Museum as Muse at the Flatiron Project Space

Museum as Muse, Installation, Image courtesy of Leigh Behnke

A favorite experience of mine is to visit the Metropolitan Museum without a show or work of art in mind to see. I enjoy wondering the galleries until I come across something I had not noticed before and then spend the time looking and analyzing the work. This experience is likened to one I have recently had at “Museum as Muse”, a show curated by Leigh Behnke, consisting of works by the artist herself, Joe Fig and Peter Hristoff. The show is not at a sprawling Chelsea gallery or at a small, but relevant Lower East Side venue. It is tucked away within the confines of an academic institution, School of Visual Art, located on 21st Street in the SVA Flatiron Gallery Project Space. As the title suggests, all three artists have used the museum in some capacity as a starting point for their work.

Leigh Behnke depicts in her paintings the interior of Kunsthistoriches Museum in Vienna and integrates various sculptures and artifacts from within the collection to aid the overall composition. As a result, her re-contextualizing of the source resonates with a surrealist aesthetic in the construction of imagery. But what is the take away? If we look at “Your History Is Your Future: Orlando” we see an aguishly expression of a bust engulfed in flames that lay below. Behnke’s painting continues the linage of artists such as Delacroix, Tiepolo, or Redon, who all depicted the epic Italian poem by Ludovico Ariosto. The poem is about a complicated love story between Orlando and Angelica which takes place in Europe and the Middle East during the reign of the Frankish king Charlemegne. Orlando abandoning his post of Charlemagne in Paris to find his love, Angelica and in his pursuit he finds that she has run off with another, Merdoro. Perhaps Behnke is describing the moment when Orlando is in despair of Angelica’s engagement with Medoro, and the flames beneath are that of the fires cast by the frustrated lover throughout Europe and Africa.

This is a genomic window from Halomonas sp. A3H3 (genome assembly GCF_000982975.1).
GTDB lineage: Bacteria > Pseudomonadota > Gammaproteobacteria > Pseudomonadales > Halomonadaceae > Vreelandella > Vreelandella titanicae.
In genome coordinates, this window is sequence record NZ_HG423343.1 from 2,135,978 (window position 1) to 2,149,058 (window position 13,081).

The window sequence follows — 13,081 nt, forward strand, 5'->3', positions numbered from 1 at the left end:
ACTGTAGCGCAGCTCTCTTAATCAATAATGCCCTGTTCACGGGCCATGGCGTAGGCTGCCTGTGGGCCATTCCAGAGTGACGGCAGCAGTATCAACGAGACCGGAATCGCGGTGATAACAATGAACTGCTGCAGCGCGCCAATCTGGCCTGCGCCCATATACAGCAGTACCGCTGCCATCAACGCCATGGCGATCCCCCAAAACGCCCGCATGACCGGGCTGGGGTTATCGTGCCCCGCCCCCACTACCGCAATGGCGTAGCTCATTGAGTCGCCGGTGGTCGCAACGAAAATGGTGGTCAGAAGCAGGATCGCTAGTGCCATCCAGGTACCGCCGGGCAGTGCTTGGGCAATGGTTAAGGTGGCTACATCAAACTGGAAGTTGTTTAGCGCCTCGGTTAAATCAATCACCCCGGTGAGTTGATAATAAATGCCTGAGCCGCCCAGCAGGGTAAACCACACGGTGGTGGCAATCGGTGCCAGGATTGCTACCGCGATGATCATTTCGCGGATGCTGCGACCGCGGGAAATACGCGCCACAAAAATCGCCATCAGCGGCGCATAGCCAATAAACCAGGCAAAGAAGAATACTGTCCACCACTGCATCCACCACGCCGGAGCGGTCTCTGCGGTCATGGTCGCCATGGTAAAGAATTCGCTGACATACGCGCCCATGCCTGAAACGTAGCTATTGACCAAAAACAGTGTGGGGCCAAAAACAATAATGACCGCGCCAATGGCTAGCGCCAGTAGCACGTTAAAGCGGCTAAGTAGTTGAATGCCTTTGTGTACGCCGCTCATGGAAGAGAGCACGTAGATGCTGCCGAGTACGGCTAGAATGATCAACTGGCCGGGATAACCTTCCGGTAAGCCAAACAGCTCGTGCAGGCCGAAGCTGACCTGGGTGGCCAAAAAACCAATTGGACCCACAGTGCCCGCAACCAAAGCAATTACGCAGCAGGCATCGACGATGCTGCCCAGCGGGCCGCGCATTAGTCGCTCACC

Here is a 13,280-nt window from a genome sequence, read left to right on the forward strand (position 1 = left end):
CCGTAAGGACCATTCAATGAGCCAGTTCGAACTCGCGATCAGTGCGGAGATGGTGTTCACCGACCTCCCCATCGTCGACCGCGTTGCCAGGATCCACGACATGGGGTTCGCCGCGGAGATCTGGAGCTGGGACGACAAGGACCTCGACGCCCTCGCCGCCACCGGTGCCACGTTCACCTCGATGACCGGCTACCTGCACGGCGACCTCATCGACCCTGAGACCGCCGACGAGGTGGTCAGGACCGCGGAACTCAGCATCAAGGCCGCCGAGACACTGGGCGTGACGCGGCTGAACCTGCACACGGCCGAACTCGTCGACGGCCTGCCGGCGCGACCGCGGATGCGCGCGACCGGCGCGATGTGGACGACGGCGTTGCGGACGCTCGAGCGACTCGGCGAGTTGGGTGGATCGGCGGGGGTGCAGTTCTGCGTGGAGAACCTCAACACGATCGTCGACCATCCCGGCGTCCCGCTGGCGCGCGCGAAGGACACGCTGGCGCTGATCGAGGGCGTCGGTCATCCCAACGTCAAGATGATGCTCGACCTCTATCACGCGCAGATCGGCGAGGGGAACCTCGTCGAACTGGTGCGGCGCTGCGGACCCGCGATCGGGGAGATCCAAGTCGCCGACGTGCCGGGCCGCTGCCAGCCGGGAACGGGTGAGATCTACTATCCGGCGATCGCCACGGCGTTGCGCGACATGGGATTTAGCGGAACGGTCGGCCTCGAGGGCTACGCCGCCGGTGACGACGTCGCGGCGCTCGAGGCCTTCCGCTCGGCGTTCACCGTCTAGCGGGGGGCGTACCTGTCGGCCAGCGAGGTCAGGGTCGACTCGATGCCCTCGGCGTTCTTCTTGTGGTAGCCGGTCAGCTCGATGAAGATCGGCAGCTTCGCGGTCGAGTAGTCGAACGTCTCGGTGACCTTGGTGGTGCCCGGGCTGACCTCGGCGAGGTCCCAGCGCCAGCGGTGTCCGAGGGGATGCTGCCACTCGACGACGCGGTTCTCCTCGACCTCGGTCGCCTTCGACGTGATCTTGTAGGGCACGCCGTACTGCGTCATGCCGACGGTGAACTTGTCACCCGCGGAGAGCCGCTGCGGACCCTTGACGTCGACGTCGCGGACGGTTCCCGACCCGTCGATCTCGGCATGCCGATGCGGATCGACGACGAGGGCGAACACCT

However, Behnke’s interpretation of the poem is contextualized within the confines of the museum, with surrounding vitrines and Orlando’s sculptural bust. If we consider the depiction of the story within the context of the museum, the poem’s narrative changes. The fires depicted in Behnke’s painting are ever so reminiscent of the conditions we face today, due to climate change and human negligence. With the fires blaze inside the museum, perhaps what the artist is trying to describe is that our own neglect is destroying our history and future. Like Orlando, our society and culture have abandoned our post on the environment. The museum and its artifacts are part of the fabric of culture and in this case, our humanity is deteriorating. When we look at another work by Behnke, we see a figure falling, about to be cradled into a place of comfort. Perhaps there is hope as Jalāl ad-Dīn Muhammad Rūmī states “Grief can be the garden of compassion.”

YHIYF:Orlando, 2016, 16 x 12, oil and pigment ink on canvas mounted to board. Image. Courtesy of Leigh Behnke

Fig references The Metropolitan Museum collection and the Guggenheim’s recent exhibition of Hilma af Klint and other significant museums. Similarly to Behnke, Fig paints parts of the museum’s collection. However, his perspective includes the museum goers observing the works of art. As a result, what transpires is a naturalization between the depicted observer and object. The work of art and viewer’s experience become equally important. A good example of this is in the painting titled Hilma af Klint/Guggenhe in whereby shapes, color, and patterns are echoed both within the composition of the af Klint paintings and that of the space of the museum floor and individuals looking at the work. Both viewers and substances depicted become one. Oddly, these paintings in their scale are an eerie reminder of the role Instagram has played within the context of looking at works of art. Conversely, these works are similar to his previous diorama sculptures that depicted artists and their studios. These paintings are not just to be “liked” or “swiped”, they are more of an enticement to lure the viewer back to the historical places from which they originate.

Hilma af Klint/Guggenheim (Overview), 2019,19” x 24”, Oil on Linen mounted on MDF Board

In Peter Hristoff’s on-going series, Everything and Nothing, the work is a kind of a visual mind map. Hristoff pulls from an array of sources within art history, reassembles them and creates new narratives based on certain formal elements. As a result, what is created becomes a complex visual harmony that given its origins would never equally share the same plane. This part of the work I find most intriguing. He is using shapes and silhouetted figures dancing amidst painterly glazes of color to conceal not so much their identities and sources, but rather to reconstruct new sceneries of appropriation
history . The three artists in the show describe their relationship to the museum through their unique but pointed method of creating. The museum is a place to preserve as it holds the fabric of our history. All the artists make a profound contribution based on their relationship to history and their muse.

Everything and Nothing- Ongoing series, 2007-201911x 16 each, Mixed Media. Courtesy of Peter Hristoff

Museum as Muse
An exhibition of works by Leigh Behnke, Joe Fig, and Peter Hristoff. Curated by Leigh Behnke, the exhibition will be on view from 02/06/20, through 03/08/20, at the Flatiron Project Space, 133 W 21 Street, New York, NY.